My friend with the polarizer has it mounted on his 55-300 Pentax lens...but he's as clumsy as I am. I could see either one of us smudging the filter on a constant basis as we tried to move the polarizer, through the small gap in the lens hood.
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Old Dec 17, 2010, 10:30 PM   #7
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Quote:
Originally Posted by mtngal View Post
I've always thought that a polarizer acts sort-of like a mini-blind, it lets in light going one direction. That's why it's good for getting rid of reflections, it stops the light coming from the other direction. Rotating the filter changes the angle that it's allowing the light in, so the amount of effect changes. If you take two polarizers, one on top of the other, you can rotate them so that they won't let any light in (the second one blocking the direction of the light the first one lets in).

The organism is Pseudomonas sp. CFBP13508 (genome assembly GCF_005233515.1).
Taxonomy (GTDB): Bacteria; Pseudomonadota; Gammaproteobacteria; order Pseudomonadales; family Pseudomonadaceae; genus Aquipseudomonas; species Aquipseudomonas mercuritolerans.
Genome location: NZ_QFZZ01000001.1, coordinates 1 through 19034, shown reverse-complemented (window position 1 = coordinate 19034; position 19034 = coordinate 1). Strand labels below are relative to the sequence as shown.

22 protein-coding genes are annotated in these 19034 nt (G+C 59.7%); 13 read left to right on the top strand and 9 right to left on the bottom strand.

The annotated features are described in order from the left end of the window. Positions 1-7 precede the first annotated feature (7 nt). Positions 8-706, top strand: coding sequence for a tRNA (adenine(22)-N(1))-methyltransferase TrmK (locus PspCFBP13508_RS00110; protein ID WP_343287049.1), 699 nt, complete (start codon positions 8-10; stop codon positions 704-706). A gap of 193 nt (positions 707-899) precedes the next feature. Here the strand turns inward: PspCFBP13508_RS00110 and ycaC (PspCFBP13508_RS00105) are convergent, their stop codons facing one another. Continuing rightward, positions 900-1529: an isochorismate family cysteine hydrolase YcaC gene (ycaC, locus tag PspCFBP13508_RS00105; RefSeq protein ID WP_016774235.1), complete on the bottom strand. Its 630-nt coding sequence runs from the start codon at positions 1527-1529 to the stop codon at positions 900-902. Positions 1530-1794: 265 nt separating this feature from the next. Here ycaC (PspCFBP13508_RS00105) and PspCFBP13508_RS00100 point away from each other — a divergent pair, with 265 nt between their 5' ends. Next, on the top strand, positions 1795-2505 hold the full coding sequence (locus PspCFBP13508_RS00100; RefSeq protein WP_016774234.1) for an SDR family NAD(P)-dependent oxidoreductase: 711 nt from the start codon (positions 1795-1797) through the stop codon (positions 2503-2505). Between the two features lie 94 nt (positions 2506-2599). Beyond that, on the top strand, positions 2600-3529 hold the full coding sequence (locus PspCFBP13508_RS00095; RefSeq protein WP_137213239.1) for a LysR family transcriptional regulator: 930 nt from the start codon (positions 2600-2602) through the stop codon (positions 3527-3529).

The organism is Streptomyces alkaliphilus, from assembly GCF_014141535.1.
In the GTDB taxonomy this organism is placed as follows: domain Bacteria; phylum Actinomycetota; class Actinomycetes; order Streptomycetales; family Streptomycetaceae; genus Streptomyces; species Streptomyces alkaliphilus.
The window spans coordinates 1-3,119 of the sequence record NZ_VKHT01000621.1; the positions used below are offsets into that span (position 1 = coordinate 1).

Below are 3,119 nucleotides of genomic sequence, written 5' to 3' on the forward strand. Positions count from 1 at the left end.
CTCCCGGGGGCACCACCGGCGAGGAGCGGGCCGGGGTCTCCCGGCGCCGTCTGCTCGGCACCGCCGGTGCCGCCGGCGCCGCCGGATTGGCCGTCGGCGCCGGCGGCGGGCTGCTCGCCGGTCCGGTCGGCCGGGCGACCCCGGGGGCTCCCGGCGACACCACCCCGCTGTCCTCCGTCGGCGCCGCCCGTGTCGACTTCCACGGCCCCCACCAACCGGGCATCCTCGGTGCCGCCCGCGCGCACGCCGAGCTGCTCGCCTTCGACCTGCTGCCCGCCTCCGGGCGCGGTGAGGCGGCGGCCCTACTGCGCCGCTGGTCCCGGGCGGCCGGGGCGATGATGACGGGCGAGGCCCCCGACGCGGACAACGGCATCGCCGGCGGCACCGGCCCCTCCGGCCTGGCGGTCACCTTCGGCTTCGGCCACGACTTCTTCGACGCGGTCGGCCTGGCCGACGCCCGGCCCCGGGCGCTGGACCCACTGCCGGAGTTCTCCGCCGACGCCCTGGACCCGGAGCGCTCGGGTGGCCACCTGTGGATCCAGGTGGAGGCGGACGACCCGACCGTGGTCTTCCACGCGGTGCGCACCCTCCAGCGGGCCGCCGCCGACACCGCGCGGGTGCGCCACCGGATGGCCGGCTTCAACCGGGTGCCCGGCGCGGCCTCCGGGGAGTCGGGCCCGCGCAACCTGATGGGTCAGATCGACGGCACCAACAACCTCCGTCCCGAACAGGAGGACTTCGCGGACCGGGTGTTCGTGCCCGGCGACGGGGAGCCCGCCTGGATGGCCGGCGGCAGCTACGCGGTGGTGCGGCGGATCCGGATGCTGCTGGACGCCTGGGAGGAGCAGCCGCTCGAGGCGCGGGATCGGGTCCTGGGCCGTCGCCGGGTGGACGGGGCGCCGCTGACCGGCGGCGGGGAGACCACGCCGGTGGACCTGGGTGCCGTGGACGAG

When I want to use one outside, I look for where the sun is in relation to my subject. I try to put the sun on my shoulder while facing my object, that puts the filter at 90 degrees (I'm better at remembering about remembering the shoulder than I am trying to figure out 90 degrees). Often people use it on bright, sunny days to darken the sky (a lot of the blue is caused by light bouncing around everywhere). It's more effective at higher altitudes for doing this.